Shadow economy

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The shadow economy is the macroeconomic and criminalist generic term for all economic activities from which -  legally or illegally  - income is generated, but state market regulation , taxation or statistical recording is avoided.

The shadow economy in the broader sense includes the self-sufficiency economy , including the informal economic sector and the shadow economy in the narrower sense with illegal work and the black market .

The share of the shadow economy in Germany is (depending on the estimate) 5–10% of the gross domestic product . In 2019, the size of the shadow economy is said to have been 319 billion euros or around nine percent of gross domestic product. The proportion has been falling since 2009 (as of 2019).

Concept and delimitations

In the literature, only the illegal part of these economic activities is sometimes referred to as the shadow economy in the narrower sense . The following table provides an overview:

Black economy in the broader sense
Self-sufficiency economy (legal) Black economy in the narrower sense (illegal)
Economic sector Household sector Informal sector Irregular sector Criminal Sector
activity legal legal legal
(service / work)
(criminal act)
execution legal legal illegal illegal
Examples / sub-concept Neighborhood help self-sufficiency Informal economy Moonlighting Black market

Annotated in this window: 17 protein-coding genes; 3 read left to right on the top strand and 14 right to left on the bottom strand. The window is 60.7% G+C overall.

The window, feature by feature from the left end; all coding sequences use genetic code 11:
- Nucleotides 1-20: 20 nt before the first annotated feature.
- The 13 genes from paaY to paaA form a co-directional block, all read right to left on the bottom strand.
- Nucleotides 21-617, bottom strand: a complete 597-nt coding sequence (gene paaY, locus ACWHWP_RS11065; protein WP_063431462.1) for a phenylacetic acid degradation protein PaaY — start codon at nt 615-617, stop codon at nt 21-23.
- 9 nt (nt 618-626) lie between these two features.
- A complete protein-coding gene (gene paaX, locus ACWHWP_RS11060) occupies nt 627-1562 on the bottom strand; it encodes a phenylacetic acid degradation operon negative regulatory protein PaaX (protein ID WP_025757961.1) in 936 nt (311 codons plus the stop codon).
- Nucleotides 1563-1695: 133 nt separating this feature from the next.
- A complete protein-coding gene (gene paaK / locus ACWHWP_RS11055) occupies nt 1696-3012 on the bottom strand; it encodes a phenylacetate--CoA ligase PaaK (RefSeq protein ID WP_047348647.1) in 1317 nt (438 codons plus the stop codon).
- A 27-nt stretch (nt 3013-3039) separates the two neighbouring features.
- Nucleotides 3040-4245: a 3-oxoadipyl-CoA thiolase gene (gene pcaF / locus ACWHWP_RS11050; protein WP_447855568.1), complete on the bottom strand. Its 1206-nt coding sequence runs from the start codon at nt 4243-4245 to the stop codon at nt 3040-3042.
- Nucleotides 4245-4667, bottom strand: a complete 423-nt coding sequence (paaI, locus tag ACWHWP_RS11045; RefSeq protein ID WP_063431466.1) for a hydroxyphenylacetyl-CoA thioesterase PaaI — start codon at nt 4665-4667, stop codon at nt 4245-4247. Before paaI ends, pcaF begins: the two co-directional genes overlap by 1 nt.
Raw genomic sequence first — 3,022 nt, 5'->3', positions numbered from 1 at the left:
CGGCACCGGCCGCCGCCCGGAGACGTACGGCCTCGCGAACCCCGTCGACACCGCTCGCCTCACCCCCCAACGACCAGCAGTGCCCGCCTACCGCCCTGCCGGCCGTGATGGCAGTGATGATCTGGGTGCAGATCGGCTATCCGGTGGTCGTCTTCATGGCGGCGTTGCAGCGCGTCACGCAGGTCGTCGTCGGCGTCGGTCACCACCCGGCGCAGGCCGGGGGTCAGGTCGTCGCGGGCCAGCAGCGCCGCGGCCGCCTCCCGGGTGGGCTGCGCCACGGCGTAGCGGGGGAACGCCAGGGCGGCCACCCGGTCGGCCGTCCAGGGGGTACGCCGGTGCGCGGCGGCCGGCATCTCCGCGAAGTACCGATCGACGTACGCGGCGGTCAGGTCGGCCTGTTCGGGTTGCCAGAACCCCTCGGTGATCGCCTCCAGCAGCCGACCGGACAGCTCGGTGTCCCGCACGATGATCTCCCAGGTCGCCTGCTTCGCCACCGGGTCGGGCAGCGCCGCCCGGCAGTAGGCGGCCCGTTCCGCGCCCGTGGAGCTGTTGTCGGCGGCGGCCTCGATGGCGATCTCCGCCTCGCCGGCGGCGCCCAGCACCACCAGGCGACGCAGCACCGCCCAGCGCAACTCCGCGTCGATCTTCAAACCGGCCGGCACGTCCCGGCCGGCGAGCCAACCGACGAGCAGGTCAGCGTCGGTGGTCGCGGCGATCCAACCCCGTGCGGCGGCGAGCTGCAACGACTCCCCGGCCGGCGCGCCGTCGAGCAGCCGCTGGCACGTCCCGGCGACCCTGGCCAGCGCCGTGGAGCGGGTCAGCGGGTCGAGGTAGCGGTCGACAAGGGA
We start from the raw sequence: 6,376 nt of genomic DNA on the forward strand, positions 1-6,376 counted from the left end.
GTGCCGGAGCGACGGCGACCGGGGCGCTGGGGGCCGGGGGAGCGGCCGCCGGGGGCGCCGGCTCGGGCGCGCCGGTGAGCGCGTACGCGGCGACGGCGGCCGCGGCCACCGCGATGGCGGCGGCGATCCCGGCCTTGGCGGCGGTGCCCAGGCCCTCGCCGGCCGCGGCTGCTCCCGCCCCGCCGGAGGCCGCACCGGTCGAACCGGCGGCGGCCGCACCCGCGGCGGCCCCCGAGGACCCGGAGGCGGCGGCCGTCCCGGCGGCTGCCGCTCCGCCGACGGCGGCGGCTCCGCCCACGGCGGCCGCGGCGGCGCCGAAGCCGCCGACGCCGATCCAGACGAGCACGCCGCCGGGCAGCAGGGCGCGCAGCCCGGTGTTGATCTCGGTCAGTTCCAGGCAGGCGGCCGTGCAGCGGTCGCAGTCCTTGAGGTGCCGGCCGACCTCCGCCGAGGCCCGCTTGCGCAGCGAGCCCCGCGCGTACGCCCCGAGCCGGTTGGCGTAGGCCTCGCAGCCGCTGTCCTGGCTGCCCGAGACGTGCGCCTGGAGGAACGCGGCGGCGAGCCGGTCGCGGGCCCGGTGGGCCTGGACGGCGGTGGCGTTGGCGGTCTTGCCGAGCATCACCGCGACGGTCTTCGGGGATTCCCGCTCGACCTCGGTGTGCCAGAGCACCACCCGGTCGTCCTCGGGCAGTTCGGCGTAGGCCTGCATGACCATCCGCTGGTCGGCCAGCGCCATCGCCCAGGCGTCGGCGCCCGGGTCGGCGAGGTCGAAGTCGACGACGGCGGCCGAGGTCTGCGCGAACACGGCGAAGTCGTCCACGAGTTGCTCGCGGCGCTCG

Forms and characteristics

In economic theory , an economic subject then switches to the shadow economy if the state taxes and duties or the regulatory hurdles are perceived as so high that it seems advantageous to avoid them. An economic or social system that is no longer functioning can also be the cause.

Expressly prohibited economic activities must, by definition, take place entirely in the shadow economy. There is no alternative here for the economic subject (other than giving up the corresponding activity). Typical forms of the shadow economy are:

Economic consequences

Negative consequences of the shadow economy are a lack of tax revenue and social security contributions . However, these are partially compensated: By avoiding taxes and duties, the relative price of a good is cheaper in the shadow economy than in the official economy. This means that additional demand can be siphoned off and satisfied below the prevailing market price. Some of the income from shadow economy activities flows back into the official economy, where it is used for transactions subject to taxes and duties.

Scope and development

The extent of the shadow economy in the narrower sense can only be estimated. Usually estimates are published as a percentage of gross domestic product (GDP). The national accounts cover the shadow economy by including shadow economy activities with estimated surcharges in their calculation methods.